although it does pose a contrast to a few studies and analyses which have been unable to identify such a correlation.13,24
If the increased spiritual well-being scores in breast cancer patients demonstrated by our data represents, rather than a disease-specific phenomenon, one caused by other factors, such as available resources and support, these findings may represent an area of opportunity to increase both spiritual well-being and overall well-being for patients with non-breast malignancies. Until recently, there has been little available research on methods of supporting and improving spiritual well-being in patients with cancer, the majority of which had been performed in small groups of Japanese patients,25,26,27,28
and may or may not have been applicable to patients of different cultural backgrounds. In the last few years, a few additional groups have studied potential methods of intervention to improve spiritual well-being. One study of an Oncologist Assisted Spiritual Intervention demonstrated that inquiries regarding spiritual concerns of patients by oncologists may be both acceptable and beneficial.9
Another study sponsored by the Pathfinders National organization demonstrated positive outcomes and feasibility of a multi-faceted psychosocial care program on a group of 50 breast cancer patients at a major academic institution.29
Changes in spirituality were then correlated with improvements in other PROs.30
Further research into disparities between resources available for patients with different diagnoses, as well as which resources contribute most directly to increased spirituality and increased quality of life could potentially provide more opportunities to improve spirituality and other outcomes for non-breast cancer patients.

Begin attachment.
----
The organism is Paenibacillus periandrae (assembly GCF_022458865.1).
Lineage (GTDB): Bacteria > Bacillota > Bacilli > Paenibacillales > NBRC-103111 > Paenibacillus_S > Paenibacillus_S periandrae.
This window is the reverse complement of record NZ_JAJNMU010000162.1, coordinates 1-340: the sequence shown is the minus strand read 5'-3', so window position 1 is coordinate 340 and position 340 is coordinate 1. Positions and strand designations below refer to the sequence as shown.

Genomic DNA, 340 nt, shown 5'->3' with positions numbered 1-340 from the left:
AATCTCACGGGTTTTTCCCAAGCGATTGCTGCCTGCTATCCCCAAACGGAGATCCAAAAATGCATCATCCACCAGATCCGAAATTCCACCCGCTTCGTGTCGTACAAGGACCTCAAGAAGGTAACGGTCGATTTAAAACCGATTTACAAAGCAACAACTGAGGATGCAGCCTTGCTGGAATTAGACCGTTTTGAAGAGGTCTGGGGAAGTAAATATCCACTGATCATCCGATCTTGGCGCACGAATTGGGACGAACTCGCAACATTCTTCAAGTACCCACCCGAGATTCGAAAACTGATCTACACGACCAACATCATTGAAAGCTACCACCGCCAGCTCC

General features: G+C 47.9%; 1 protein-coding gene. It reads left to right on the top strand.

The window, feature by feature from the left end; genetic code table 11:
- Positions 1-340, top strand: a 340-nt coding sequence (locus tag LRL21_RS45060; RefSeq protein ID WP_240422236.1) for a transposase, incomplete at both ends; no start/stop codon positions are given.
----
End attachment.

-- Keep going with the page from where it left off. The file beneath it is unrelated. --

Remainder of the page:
The current study has some limitations, chiefly and as mentioned above, the lack of follow-up data. Part of this is likely a phenomenon of patients who undergo treatment at tertiary care centers, as well as those of our patients within the Veterans Administration system. These patients often travel long distances, or even find temporary housing arrangements nearer to treatment centers and may find it difficult to return for follow-up visits.
Additional limitations include our poor response rate, lack of information about religious affiliation, and the fact that this study was conducted in an institution with limited social work support and no chaplain support for radiotherapy patients. Additionally, the majority of our patients are residents of Oregon, the state with the largest percentage of self-reported non-religious residents31
and may not represent patient populations in areas with higher levels of self-reported religiosity.
Despite these potential limitations, this study also had a number of strengths, including the broad view of spirituality and meaning, independent of religiousness, assessed by the Sp-12, the variety of diseases our patients were treated for, and the power conferred by our population of 406, larger than many of the currently available studies. Additionally, our study took a longitudinal approach, where as much of the previously available data arose largely from cross-sectional studies.13
In conclusion, this study has demonstrated that spiritual well-being does not appear to change significantly for most patients over the course of radiotherapy, with the notable exception of patients with breast cancer, who report increased spiritual well-being over the course of treatment. Additionally, this study confirms the previously identified positive correlation between change in spiritual well-being and changes in overall quality of life, with those reporting increased spiritual well-being also reporting improved overall quality of life. Further research into methods of prospectively measuring, addressing, and improving spiritual well-being for patients undergoing radiotherapy is warranted and has the potential for broader-reaching improvements in overall well-being for these patients.